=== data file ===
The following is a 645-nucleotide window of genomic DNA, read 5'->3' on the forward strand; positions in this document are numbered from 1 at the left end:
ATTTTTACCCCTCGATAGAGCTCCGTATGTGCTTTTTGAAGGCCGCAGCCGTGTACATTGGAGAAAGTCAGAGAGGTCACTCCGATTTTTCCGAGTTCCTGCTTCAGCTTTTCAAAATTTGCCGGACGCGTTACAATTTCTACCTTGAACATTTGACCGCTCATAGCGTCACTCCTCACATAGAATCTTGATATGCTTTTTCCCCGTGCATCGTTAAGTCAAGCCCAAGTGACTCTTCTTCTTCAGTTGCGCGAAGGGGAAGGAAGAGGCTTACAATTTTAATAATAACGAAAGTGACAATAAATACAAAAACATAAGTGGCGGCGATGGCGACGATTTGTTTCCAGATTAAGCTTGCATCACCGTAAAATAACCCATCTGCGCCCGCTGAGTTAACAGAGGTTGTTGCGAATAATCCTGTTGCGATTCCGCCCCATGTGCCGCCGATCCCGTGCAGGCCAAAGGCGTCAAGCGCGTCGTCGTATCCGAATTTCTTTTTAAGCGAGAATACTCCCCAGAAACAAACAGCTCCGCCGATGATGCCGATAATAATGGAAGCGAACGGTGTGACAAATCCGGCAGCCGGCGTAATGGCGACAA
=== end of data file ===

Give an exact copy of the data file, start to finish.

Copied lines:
The following is a 645-nucleotide window of genomic DNA, read 5'->3' on the forward strand; positions in this document are numbered from 1 at the left end:
ATTTTTACCCCTCGATAGAGCTCCGTATGTGCTTTTTGAAGGCCGCAGCCGTGTACATTGGAGAAAGTCAGAGAGGTCACTCCGATTTTTCCGAGTTCCTGCTTCAGCTTTTCAAAATTTGCCGGACGCGTTACAATTTCTACCTTGAACATTTGACCGCTCATAGCGTCACTCCTCACATAGAATCTTGATATGCTTTTTCCCCGTGCATCGTTAAGTCAAGCCCAAGTGACTCTTCTTCTTCAGTTGCGCGAAGGGGAAGGAAGAGGCTTACAATTTTAATAATAACGAAAGTGACAATAAATACAAAAACATAAGTGGCGGCGATGGCGACGATTTGTTTCCAGATTAAGCTTGCATCACCGTAAAATAACCCATCTGCGCCCGCTGAGTTAACAGAGGTTGTTGCGAATAATCCTGTTGCGATTCCGCCCCATGTGCCGCCGATCCCGTGCAGGCCAAAGGCGTCAAGCGCGTCGTCGTATCCGAATTTCTTTTTAAGCGAGAATACTCCCCAGAAACAAACAGCTCCGCCGATGATGCCGATAATAATGGAAGCGAACGGTGTGACAAATCCGGCAGCCGGCGTAATGGCGACAA